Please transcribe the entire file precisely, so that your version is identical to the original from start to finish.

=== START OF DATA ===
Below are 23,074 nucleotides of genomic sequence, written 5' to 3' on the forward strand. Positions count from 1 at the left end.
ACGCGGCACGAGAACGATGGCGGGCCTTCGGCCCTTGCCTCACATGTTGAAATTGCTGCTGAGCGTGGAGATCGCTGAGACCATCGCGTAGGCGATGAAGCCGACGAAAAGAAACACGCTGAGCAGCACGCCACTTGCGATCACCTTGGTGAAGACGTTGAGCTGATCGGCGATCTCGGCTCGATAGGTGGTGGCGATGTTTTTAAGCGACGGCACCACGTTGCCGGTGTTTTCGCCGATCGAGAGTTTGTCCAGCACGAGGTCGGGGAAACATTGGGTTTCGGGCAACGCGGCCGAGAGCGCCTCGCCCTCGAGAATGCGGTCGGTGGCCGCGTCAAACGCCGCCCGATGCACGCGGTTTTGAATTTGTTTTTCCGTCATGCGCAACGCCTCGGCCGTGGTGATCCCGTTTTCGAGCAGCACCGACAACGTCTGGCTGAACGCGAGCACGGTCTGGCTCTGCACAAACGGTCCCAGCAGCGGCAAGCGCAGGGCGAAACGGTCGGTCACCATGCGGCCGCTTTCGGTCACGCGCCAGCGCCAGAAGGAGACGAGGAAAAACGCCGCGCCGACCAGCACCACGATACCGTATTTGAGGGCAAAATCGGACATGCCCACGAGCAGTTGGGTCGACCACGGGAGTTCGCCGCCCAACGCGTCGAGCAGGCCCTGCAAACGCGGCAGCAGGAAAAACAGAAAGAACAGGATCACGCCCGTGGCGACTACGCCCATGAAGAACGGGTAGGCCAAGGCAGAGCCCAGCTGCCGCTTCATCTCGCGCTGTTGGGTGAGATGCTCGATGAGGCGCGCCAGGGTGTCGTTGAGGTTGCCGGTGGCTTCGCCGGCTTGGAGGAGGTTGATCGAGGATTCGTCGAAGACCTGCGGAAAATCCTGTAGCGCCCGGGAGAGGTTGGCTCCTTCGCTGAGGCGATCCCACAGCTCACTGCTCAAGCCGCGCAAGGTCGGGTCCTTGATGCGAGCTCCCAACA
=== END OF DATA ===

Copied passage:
Below are 23,074 nucleotides of genomic sequence, written 5' to 3' on the forward strand. Positions count from 1 at the left end.
ACGCGGCACGAGAACGATGGCGGGCCTTCGGCCCTTGCCTCACATGTTGAAATTGCTGCTGAGCGTGGAGATCGCTGAGACCATCGCGTAGGCGATGAAGCCGACGAAAAGAAACACGCTGAGCAGCACGCCACTTGCGATCACCTTGGTGAAGACGTTGAGCTGATCGGCGATCTCGGCTCGATAGGTGGTGGCGATGTTTTTAAGCGACGGCACCACGTTGCCGGTGTTTTCGCCGATCGAGAGTTTGTCCAGCACGAGGTCGGGGAAACATTGGGTTTCGGGCAACGCGGCCGAGAGCGCCTCGCCCTCGAGAATGCGGTCGGTGGCCGCGTCAAACGCCGCCCGATGCACGCGGTTTTGAATTTGTTTTTCCGTCATGCGCAACGCCTCGGCCGTGGTGATCCCGTTTTCGAGCAGCACCGACAACGTCTGGCTGAACGCGAGCACGGTCTGGCTCTGCACAAACGGTCCCAGCAGCGGCAAGCGCAGGGCGAAACGGTCGGTCACCATGCGGCCGCTTTCGGTCACGCGCCAGCGCCAGAAGGAGACGAGGAAAAACGCCGCGCCGACCAGCACCACGATACCGTATTTGAGGGCAAAATCGGACATGCCCACGAGCAGTTGGGTCGACCACGGGAGTTCGCCGCCCAACGCGTCGAGCAGGCCCTGCAAACGCGGCAGCAGGAAAAACAGAAAGAACAGGATCACGCCCGTGGCGACTACGCCCATGAAGAACGGGTAGGCCAAGGCAGAGCCCAGCTGCCGCTTCATCTCGCGCTGTTGGGTGAGATGCTCGATGAGGCGCGCCAGGGTGTCGTTGAGGTTGCCGGTGGCTTCGCCGGCTTGGAGGAGGTTGATCGAGGATTCGTCGAAGACCTGCGGAAAATCCTGTAGCGCCCGGGAGAGGTTGGCTCCTTCGCTGAGGCGATCCCACAGCTCACTGCTCAAGCCGCGCAAGGTCGGGTCCTTGATGCGAGCTCCCAACA